Well, I wasn't going to bother. After beating the drum again and again about the careless nonsense that BBC News passes off as science reporting, I was sick of the topic, and I bet that you are too. But in the wake of the breaking scandals about faked call-in shows ("BBC Suspends Quizzes After Problems Exposed", AP, 7/18/2007) and faked "documentary" video (Andrew Pierce and Emma Henry, "BBC apologises to Queen over footage", The Telegraph, 7/13/2007), I guess that a brief note is in order about the BBC's bizarrely false reporting on one recent story to which I have a personal connection.
Their story was "Men 'no less chatty than women'", BBC News, 7/5/2007, and it started this way:
The common notion that women are the more talkative sex has been undermined by scientists in the US.
Researchers who bugged 400 students to log their chats found little difference in word count between the sexes.
The University of Arizona study, in Science, conflicts with previous US research suggesting women talk almost three times as much as men. [emphasis added]
Now the key point about this work was that there never was any "previous research", in the US or anywhere else, "suggesting that women talk almost three times as much as men". Those numbers were invented (made up, concocted, fantasized, fabricated, ...), apparently by popular writers in the relationship-counseling industry, and then spread all over the world's media by Luann Brizendine's pop-neuroscience best-seller The Female Brain.
This was stated explicitly in the Science article (M.R. Mehl, S. Vazire, N. Ramírez-Esparza, R.B. Slatcher and J.W. Pennebaker, "Are Women Really More Talkative Than Men?", Science, 317(5834) p. 82 July 5, 2007), and in Constance Holden's ScienceNOW piece in the same issue ("Talk About a Gender Stereotype", 5 July 2007), and in most of the rest of the press coverage. The case was made in detail in a Language Log post referenced in the Mehl et al. article ("Sex-linked lexical budgets", 8/6/2006).
Anyone could figure this out, given 30 seconds of web searching and two brain cells to rub together.
And as far as I know, no other news outlet in the world got this point wrong except the BBC -- not even the tabloids.
People often accuse the BBC of agenda-driven falsification of stories. Perhaps that's sometimes true, I don't know. But in the cases of science mis-reporting that I'm familiar with -- and there are many of them -- the problem seems to be that the reporters and editors concerned are arrogant, lazy, and not very smart.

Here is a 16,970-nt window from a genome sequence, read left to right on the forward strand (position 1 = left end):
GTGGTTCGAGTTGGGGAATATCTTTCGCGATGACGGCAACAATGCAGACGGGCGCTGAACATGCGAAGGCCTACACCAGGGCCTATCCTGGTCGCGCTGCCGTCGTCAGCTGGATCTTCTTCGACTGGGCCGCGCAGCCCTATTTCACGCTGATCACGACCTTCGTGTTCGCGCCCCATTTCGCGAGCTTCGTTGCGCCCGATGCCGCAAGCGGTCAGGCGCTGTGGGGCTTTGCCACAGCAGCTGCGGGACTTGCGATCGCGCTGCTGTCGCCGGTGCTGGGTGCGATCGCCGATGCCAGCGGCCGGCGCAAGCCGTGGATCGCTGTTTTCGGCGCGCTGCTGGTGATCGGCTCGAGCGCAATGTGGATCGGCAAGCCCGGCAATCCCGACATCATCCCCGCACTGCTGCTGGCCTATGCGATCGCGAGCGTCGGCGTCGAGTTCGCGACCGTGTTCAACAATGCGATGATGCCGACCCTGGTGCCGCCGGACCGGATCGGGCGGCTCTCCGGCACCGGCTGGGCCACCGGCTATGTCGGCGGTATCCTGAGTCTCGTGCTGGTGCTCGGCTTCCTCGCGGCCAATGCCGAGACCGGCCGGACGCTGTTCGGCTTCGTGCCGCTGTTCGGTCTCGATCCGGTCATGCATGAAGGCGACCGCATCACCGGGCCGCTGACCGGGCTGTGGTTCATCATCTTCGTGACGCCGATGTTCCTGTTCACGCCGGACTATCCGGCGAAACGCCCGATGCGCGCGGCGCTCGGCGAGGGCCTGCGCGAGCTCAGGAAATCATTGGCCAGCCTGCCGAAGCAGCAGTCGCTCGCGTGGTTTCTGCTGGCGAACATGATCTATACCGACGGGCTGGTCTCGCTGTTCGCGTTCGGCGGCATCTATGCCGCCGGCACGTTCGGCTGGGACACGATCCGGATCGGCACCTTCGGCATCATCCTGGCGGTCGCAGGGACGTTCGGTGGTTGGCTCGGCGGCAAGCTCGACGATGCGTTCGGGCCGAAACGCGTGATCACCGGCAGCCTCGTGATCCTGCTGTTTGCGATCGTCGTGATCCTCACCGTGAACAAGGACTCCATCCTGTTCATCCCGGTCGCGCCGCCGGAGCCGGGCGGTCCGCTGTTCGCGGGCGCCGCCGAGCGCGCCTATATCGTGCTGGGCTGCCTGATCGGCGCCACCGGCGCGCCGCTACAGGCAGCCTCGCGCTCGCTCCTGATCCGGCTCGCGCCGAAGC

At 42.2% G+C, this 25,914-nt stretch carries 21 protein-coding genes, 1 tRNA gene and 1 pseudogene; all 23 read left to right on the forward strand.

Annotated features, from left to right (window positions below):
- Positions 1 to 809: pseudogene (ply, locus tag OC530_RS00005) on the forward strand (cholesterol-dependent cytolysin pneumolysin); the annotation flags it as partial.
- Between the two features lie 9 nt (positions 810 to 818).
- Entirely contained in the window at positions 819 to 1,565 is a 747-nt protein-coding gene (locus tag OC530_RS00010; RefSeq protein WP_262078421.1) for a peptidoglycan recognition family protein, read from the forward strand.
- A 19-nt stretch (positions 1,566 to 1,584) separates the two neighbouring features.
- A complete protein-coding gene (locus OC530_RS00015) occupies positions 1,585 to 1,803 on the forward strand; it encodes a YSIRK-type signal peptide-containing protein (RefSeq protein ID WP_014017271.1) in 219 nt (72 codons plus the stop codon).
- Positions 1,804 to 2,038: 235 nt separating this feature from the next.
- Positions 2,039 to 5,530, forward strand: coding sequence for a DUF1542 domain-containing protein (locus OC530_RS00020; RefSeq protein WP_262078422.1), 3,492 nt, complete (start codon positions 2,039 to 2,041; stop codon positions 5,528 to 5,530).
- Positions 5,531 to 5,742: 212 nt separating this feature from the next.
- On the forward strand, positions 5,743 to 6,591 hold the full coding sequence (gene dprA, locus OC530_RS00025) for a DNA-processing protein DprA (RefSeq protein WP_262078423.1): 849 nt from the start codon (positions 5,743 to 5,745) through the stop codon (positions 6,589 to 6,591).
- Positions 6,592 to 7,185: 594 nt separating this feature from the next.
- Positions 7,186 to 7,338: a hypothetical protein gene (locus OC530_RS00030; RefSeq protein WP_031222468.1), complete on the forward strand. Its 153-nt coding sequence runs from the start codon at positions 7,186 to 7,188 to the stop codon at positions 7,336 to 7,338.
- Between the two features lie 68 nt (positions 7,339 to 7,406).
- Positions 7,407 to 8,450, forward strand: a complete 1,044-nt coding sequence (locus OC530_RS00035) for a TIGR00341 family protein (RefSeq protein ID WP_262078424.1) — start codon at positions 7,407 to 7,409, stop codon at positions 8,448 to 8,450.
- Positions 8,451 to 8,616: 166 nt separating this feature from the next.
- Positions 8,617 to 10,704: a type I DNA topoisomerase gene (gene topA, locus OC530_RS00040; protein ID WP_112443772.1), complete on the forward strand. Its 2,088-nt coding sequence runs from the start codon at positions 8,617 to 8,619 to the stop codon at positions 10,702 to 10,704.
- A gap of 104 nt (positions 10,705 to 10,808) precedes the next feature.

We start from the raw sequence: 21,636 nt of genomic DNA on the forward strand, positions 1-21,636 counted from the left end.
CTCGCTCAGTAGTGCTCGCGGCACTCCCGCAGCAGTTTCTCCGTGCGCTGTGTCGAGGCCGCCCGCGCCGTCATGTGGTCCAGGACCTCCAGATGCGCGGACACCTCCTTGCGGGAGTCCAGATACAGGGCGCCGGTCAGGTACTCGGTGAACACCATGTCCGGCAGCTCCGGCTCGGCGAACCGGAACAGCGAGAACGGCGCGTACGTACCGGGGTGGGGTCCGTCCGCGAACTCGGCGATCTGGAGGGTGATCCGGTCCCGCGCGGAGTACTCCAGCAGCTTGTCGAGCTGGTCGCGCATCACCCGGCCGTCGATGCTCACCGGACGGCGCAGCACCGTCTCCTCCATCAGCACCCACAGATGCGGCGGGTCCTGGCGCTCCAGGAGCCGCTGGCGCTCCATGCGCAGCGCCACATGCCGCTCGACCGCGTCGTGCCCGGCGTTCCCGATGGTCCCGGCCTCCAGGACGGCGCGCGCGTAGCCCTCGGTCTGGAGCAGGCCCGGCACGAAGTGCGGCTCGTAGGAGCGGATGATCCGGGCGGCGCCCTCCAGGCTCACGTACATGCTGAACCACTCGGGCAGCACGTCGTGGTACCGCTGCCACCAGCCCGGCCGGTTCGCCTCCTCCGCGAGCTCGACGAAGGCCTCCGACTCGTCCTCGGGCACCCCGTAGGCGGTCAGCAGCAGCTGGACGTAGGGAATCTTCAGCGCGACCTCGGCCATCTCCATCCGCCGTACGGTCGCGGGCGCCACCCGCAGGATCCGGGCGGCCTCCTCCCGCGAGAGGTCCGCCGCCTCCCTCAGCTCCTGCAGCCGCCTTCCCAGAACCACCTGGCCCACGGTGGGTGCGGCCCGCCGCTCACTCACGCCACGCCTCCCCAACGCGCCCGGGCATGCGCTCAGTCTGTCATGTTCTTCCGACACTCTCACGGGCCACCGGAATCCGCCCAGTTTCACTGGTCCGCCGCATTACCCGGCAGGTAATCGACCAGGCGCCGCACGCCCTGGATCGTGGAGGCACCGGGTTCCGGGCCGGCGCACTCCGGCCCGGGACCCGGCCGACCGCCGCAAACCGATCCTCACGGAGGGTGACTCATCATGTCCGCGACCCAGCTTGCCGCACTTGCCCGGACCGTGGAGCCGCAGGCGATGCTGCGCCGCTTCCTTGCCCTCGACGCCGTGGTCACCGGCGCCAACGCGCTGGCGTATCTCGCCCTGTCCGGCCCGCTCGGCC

I'm reminded of a Gamble Rogers story about a character named "Still Bill" who's trying to trade his hunting dog. The prospective customer decides to lead the dog out into the yard to take a look at her. She walks head-first into the door jamb; then she backs up and makes it through the door, but stumbles over the sill and tumbles down the back steps, caroms off the shed and fetches up against the fence, upside down. The prospect complains that Bill is trying to trade him a dog that's stone blind.
"She ain't blind -- she just don't care!"
[After further thought, I feel that I should be careful not to judge the character of people whose circumstances are not known to me, merely by reasoning from the results of their actions. Perhaps the BBC News stories in question are turned out by low-level employees who are given only a few minutes to re-write each press release, and are strictly prohibited from doing any independent investigation, even as much as might be accomplished in a half an hour of web research, or a brief interview with an expert. If so, then all the blame belongs to the managers who have thus condemned their writers to produce drivel.
A review of the evidence suggests to me that the fault is more broadly distributed; but of course I don't really know.]
[Update -- Cosma Shalizi writes:
"I should be careful not to judge the character of people whose circumstances are not known to me, merely by reasoning from the results of their actions"
made me think of this:
]Posted by Mark Liberman at July 19, 2007 06:50 AM